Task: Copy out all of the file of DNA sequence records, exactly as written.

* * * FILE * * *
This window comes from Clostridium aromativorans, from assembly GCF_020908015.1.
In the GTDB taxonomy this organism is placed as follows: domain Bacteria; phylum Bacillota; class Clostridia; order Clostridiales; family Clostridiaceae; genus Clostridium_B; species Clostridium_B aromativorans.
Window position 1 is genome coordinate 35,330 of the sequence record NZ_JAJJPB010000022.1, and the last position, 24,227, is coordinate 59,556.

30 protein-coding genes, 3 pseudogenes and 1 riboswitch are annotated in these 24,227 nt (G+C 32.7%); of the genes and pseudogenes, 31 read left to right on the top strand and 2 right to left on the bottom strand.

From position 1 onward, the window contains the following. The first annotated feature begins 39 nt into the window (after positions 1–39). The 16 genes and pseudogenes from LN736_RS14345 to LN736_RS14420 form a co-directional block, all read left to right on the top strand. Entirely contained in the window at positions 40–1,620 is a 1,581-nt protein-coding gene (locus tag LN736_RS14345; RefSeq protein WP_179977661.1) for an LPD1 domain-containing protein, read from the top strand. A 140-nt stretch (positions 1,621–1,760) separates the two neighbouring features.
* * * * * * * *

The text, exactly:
This window comes from Clostridium aromativorans, from assembly GCF_020908015.1.
In the GTDB taxonomy this organism is placed as follows: domain Bacteria; phylum Bacillota; class Clostridia; order Clostridiales; family Clostridiaceae; genus Clostridium_B; species Clostridium_B aromativorans.
Window position 1 is genome coordinate 35,330 of the sequence record NZ_JAJJPB010000022.1, and the last position, 24,227, is coordinate 59,556.

30 protein-coding genes, 3 pseudogenes and 1 riboswitch are annotated in these 24,227 nt (G+C 32.7%); of the genes and pseudogenes, 31 read left to right on the top strand and 2 right to left on the bottom strand.

From position 1 onward, the window contains the following. The first annotated feature begins 39 nt into the window (after positions 1–39). The 16 genes and pseudogenes from LN736_RS14345 to LN736_RS14420 form a co-directional block, all read left to right on the top strand. Entirely contained in the window at positions 40–1,620 is a 1,581-nt protein-coding gene (locus tag LN736_RS14345; RefSeq protein WP_179977661.1) for an LPD1 domain-containing protein, read from the top strand. A 140-nt stretch (positions 1,621–1,760) separates the two neighbouring features.